I recently discussed remote work strategies with our IT partner, Heinan Landa of Optimal Networks.

Lots of people have shared work from home productivity tips, but I invite you to think beyond “surviving” remote work, and instead use this time to gain a more enduring productivity advantage. We know from experience that productivity soars when you unshackle it from the synchronized everyone-in-one-place-at-one-time working formula. (But admittedly, your mileage may vary depending on who else is home with you.)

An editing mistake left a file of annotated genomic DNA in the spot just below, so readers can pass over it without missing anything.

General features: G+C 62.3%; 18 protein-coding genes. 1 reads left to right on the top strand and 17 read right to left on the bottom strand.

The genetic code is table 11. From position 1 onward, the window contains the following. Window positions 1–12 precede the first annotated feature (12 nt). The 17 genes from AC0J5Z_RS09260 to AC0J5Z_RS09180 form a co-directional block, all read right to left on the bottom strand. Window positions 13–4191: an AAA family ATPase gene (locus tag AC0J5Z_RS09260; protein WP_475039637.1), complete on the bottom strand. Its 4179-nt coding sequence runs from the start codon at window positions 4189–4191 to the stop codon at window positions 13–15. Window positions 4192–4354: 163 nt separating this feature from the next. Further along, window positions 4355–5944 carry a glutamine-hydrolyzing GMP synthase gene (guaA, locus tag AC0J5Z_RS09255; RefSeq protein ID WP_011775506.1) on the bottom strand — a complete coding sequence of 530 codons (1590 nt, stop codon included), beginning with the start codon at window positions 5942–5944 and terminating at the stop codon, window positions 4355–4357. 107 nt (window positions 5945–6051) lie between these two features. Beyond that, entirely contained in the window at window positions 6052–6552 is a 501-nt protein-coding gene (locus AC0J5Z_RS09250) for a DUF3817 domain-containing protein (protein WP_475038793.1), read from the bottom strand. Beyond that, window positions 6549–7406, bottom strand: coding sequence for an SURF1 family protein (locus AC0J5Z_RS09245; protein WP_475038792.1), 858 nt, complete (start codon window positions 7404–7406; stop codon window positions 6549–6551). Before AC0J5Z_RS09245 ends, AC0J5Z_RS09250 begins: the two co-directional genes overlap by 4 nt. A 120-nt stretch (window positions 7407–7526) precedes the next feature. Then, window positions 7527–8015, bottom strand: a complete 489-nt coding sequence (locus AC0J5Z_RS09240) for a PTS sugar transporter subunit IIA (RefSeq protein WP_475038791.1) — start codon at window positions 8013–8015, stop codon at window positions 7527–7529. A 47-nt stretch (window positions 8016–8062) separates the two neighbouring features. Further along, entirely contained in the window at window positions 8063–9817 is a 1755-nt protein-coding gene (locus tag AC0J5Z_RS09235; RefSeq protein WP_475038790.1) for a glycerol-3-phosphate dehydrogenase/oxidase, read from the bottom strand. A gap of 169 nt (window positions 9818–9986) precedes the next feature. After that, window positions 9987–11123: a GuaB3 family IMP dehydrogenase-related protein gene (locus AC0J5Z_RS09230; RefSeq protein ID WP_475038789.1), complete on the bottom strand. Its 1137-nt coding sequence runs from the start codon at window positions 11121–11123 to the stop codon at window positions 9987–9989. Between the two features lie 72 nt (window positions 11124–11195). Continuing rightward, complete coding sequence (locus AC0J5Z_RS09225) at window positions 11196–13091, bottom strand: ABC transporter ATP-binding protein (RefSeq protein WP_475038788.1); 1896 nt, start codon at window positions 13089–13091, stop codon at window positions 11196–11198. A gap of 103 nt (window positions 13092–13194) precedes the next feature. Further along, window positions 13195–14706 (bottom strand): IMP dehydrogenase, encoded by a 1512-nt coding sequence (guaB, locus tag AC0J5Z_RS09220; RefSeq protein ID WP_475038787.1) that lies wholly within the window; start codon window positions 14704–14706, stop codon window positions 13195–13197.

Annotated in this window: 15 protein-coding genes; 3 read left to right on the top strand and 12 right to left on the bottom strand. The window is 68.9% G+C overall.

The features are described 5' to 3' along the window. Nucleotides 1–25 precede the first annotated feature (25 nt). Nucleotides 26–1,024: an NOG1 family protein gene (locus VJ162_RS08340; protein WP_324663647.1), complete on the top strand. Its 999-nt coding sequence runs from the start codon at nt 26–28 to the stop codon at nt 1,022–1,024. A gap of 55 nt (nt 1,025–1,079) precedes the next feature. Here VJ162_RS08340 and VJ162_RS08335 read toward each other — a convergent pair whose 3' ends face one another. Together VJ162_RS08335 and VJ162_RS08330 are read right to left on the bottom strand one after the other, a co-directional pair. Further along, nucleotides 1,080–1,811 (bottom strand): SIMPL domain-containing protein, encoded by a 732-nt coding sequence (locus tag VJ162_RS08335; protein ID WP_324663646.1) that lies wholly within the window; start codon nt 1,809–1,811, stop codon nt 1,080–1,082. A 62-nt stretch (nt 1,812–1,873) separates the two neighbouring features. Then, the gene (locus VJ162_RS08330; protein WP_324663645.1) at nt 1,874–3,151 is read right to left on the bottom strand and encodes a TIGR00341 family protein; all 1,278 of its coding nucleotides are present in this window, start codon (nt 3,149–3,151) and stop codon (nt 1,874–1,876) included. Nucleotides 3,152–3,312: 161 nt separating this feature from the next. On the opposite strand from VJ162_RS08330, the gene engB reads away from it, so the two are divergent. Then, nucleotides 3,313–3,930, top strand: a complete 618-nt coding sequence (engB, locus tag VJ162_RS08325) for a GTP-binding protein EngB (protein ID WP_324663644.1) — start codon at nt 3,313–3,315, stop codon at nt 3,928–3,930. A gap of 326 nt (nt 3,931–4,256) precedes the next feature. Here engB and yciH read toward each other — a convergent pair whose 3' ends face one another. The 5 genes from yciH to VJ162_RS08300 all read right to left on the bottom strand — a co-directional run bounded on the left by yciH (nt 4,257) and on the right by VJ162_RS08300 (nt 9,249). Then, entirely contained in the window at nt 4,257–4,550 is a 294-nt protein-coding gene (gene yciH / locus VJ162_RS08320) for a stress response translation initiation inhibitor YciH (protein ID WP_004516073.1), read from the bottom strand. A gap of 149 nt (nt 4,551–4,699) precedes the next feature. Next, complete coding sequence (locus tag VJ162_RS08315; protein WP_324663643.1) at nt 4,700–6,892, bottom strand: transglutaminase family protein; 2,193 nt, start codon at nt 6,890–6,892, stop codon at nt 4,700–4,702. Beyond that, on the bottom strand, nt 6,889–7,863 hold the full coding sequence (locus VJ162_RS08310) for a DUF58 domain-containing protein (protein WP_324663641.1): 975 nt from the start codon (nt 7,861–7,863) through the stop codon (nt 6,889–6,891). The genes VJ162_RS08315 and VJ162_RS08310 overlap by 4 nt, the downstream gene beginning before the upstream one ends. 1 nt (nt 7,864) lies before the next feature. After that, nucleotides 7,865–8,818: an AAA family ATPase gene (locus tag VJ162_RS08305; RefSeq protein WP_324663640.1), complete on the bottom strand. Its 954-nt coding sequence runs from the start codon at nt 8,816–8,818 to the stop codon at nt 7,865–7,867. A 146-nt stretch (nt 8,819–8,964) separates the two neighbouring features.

Getting back to “normal” productivity shouldn’t be your goal, remote work can be far more productive than typical office work. Our team has always worked from home, so for 18 years, we have continuously deployed new technology and adapted our workflows to keep increasing our personal productivity. As a result, we are doing twice as much work today with a smaller staff than we had 5 years ago.

If you are just starting this journey, here are a few thoughts:

  • With so many people juggling family needs, work must be more asynchronous now, but making changes now will bring benefits that endure beyond the pandemic. Here are a few examples: